2. Static versus dynamic models of context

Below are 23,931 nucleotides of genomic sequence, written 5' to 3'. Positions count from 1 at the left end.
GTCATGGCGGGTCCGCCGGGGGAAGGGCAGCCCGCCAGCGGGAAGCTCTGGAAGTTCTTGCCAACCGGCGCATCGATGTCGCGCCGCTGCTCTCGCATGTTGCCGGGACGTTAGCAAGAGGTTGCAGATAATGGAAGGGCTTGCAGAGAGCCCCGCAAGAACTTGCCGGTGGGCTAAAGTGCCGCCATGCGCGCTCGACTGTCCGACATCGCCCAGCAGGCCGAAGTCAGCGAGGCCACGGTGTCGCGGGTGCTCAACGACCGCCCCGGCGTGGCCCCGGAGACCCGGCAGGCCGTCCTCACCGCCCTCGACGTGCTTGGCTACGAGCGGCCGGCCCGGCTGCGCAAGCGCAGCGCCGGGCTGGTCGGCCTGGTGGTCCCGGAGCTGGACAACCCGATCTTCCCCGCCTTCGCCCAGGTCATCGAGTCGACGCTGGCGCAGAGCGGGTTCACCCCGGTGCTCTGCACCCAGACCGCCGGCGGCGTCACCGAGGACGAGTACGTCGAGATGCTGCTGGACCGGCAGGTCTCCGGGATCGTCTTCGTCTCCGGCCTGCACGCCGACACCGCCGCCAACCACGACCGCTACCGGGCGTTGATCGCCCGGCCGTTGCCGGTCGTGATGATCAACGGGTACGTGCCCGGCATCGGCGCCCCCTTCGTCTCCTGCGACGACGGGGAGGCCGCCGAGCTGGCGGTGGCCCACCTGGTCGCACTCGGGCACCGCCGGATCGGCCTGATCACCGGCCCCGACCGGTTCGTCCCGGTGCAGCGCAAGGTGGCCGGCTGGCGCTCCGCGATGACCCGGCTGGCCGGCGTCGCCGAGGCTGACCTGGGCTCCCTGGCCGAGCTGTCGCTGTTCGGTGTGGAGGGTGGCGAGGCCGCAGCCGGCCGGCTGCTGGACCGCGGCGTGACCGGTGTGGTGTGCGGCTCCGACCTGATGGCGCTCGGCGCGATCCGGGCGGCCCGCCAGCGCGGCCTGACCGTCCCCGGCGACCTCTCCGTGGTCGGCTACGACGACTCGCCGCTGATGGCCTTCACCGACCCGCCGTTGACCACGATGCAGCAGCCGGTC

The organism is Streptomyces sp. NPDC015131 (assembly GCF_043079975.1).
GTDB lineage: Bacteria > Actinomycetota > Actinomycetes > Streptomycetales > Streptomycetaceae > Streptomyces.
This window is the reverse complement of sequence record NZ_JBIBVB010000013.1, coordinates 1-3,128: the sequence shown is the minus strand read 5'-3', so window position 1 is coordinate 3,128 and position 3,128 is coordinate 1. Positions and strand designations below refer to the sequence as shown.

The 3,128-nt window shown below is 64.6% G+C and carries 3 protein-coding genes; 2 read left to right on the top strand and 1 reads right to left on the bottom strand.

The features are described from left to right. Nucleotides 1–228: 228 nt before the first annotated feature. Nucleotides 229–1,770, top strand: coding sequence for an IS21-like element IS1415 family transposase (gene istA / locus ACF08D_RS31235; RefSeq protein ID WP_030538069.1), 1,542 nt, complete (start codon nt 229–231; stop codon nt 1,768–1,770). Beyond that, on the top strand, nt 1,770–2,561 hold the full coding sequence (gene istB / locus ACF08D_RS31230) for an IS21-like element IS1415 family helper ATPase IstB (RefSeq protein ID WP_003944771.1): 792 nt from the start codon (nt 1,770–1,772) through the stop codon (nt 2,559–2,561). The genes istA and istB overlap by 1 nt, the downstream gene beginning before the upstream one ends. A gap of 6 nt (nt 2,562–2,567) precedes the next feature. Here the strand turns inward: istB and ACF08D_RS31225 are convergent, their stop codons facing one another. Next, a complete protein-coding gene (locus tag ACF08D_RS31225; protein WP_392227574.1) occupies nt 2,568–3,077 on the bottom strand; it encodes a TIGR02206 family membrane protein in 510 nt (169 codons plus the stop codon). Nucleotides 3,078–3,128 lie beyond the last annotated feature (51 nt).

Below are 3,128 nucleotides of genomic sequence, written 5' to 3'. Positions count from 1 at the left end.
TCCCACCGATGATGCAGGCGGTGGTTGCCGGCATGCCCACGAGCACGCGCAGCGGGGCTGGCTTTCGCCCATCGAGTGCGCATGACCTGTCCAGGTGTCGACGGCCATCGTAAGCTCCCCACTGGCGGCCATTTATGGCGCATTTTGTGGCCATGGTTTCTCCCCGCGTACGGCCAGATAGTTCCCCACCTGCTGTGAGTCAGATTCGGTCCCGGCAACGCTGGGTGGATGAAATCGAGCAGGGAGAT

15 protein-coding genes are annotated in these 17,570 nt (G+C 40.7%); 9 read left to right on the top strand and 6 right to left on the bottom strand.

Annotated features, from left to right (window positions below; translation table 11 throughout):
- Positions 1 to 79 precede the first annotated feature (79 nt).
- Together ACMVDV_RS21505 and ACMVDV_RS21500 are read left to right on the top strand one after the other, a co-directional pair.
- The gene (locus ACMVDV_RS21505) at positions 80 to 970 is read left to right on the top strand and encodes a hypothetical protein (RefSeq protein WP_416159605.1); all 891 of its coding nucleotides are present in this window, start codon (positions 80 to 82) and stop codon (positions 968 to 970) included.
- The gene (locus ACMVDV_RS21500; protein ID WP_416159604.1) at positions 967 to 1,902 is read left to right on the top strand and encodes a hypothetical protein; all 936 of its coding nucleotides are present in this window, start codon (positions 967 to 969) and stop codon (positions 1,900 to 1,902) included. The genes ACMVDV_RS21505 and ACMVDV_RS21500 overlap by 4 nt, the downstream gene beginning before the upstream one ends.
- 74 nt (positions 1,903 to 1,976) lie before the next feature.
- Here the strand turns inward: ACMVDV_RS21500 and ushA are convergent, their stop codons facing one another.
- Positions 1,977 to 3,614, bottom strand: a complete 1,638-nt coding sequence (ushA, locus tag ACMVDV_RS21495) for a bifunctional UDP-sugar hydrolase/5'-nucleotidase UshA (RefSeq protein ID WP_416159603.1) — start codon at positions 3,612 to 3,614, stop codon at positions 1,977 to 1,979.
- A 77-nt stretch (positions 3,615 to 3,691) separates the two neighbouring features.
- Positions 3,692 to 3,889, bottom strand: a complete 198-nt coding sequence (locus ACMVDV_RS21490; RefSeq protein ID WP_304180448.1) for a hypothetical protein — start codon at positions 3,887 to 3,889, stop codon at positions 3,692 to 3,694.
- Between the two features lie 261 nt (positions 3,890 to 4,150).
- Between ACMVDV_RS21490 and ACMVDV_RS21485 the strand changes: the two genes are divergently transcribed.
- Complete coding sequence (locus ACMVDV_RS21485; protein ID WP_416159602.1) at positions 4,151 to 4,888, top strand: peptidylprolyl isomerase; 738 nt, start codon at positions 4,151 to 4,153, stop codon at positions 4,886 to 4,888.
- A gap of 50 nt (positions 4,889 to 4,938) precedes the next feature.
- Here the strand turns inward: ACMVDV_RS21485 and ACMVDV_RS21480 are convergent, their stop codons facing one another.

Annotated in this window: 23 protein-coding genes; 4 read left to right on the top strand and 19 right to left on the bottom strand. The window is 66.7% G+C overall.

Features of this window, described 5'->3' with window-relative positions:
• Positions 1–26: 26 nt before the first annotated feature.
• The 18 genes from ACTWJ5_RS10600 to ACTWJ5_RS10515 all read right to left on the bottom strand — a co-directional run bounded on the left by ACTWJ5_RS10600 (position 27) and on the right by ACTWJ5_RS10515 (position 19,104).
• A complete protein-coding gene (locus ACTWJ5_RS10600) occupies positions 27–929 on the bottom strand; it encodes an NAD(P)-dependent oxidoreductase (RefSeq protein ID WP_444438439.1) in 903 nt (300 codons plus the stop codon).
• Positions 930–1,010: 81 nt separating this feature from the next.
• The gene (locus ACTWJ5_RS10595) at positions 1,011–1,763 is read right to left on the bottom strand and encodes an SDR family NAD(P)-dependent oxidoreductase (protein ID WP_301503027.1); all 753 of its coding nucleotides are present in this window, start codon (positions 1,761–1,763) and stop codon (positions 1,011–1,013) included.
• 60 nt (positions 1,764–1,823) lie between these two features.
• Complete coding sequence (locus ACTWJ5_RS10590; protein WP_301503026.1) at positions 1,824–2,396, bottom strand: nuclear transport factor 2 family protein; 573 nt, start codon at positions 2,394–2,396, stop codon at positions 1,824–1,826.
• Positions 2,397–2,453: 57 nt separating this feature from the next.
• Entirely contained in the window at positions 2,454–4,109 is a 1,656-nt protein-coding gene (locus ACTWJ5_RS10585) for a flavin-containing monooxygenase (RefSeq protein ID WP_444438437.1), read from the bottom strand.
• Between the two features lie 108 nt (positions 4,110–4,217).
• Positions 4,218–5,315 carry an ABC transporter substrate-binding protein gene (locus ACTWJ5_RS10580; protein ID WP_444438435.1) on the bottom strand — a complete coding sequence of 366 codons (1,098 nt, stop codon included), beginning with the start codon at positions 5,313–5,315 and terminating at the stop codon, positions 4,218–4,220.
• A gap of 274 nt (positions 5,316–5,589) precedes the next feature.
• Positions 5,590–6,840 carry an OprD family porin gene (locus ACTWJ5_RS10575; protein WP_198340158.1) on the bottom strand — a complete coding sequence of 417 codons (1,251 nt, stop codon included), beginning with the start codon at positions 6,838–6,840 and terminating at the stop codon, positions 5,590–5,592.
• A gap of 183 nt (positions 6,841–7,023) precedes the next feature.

Thinking of context as a process of interaction between linguistic form and elements of the situation as outlined in Hymes’ model can help a ccount for creativity in language use. It is not the newness of words and structures that make an utterance creative (almost all our utterances are highly repetitive in this respect); creativity in language, and hence in translation, is more a question of the ability of the language user or tra nslator to produce new meanings by extending the resources of language to new contexts of situation. However, defining context as a list of components of the type outlined by Hymes in his SPEAKING model or Scollon and Scollon (1995:22–23) in their ‘grammar of context’ suffers from serious limitations. The most serious weakness is that the components and entities are often treated as static phenomena that exist in a fairly stable environment which the analyst can simply document and use to generate an analysis of events and behaviour. For example, a participant is traditionally assumed to have a stable identity throughout the interaction, whereas more recent approaches in socio-pragmatics and linguistic anthropology would prefer to treat all elements of context as at least having the potential to shift and develop during the course of an event, to both shape and be shaped by the ongoing interaction. Another obvious problem with this approach is that ‘‘such open-ended lists suggest that the components are coordinate and independent, and they leave us with the nagging uncertainty of never knowing whether the list is complete or whether yet more components are needed’’ (Hanks, 1992:47). A third problem concerns the difficulty of deciding which of the components on the list are relevant fo r the interpretation of a particular speech event. This is partly a question of whether we treat the components as static, taking the analyst’s classification of the event as a given, or follow the perspective of the participants and find ways